Abstract

Environmental perturbations, such as wind, mechanical stress, temperature, and lightning, impose microsecond-time-scale changes to the transfer matrix of a multimode fiber (MMF), necessitating adaptive multiple-input multiple-output (MIMO) equalization to track the time-varying channel. It is of significant interest to accurately model channel dynamics so that adaptive MIMO equalization algorithms can be optimized and their impact on digital signal processing complexity and performance can be assessed. We propose a dynamic channel model using coupled-mode theory to describe time-varying polarization- and spatial-mode coupling in MMF caused by fast environmental perturbations. Our method assumes that the MMF has built-in refractive index and geometric defects that are responsible for random birefringence and mode coupling. Various time-varying perturbations modify the coupling coefficients in the coupled-mode equations to drive channel dynamics. We use our dynamic channel model to simulate an example aerial fiber link subject to a sudden gust of wind and show that increasing the strength of the perturbation, the number of modes, and the length of exposed fiber all lead to higher error at the output of an adaptive MIMO equalizer. We employ the model to study the convergence and tracking performance of the least-mean-squares adaptive equalization algorithm.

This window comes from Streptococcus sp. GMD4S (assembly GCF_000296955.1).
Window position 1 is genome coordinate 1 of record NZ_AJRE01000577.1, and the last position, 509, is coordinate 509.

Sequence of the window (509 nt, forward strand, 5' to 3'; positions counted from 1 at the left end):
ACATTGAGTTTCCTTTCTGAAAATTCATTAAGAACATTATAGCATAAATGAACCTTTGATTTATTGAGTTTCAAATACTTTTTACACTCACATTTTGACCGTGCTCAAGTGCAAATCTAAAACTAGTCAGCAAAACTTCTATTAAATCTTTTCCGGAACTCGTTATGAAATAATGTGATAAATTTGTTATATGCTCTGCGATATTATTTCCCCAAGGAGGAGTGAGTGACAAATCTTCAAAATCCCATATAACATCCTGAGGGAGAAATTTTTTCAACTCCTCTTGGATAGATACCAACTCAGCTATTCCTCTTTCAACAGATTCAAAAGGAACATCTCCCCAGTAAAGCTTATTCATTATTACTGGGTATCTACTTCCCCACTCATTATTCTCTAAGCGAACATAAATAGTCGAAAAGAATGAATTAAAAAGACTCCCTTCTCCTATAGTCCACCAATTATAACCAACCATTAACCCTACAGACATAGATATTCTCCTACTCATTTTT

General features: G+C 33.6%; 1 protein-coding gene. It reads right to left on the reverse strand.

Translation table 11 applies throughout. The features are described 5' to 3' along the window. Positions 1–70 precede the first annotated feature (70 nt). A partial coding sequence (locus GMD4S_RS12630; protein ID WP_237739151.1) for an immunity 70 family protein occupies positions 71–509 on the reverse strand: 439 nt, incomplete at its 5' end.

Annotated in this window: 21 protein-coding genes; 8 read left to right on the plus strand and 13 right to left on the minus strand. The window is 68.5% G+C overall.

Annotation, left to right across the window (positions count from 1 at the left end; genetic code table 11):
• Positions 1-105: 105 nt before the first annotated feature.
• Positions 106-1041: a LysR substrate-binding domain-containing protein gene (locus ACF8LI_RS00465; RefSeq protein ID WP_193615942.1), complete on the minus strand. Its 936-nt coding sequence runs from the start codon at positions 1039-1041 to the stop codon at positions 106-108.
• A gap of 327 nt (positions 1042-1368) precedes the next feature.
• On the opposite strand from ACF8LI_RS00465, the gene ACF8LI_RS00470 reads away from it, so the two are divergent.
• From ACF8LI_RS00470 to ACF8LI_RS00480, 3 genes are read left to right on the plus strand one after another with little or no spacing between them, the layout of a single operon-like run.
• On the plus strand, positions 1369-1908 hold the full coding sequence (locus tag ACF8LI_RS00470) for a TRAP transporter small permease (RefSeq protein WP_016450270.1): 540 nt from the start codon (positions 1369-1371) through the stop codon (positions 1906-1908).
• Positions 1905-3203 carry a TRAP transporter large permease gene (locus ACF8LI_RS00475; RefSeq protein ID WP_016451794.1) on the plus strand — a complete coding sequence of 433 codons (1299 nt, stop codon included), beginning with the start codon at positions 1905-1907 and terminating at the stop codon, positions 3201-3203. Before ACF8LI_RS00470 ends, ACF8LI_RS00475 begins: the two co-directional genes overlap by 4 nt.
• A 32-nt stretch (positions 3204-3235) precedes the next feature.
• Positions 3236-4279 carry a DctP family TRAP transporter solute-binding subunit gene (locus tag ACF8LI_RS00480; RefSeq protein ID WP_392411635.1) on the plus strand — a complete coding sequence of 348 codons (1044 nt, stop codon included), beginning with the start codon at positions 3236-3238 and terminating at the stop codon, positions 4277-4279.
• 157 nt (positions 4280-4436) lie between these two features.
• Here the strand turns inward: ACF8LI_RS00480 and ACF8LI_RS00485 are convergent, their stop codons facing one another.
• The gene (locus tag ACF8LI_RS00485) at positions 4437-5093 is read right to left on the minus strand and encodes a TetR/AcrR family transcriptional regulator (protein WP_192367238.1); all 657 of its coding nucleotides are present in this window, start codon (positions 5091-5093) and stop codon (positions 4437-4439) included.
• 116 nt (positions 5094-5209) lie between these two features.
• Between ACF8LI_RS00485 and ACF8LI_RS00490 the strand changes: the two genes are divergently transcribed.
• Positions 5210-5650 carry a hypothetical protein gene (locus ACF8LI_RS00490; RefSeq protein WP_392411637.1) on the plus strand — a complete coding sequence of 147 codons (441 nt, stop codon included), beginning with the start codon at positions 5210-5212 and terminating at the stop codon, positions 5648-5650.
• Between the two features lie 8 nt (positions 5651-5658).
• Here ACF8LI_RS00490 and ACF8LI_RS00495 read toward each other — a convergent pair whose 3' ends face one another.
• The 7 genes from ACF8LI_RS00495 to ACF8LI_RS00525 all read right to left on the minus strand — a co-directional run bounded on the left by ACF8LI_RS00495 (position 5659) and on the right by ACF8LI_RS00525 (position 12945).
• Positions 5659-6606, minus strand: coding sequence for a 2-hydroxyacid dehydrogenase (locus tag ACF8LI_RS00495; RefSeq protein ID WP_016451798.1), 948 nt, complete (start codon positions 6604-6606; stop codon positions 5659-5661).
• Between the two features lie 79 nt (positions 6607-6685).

© 2017 IEEE

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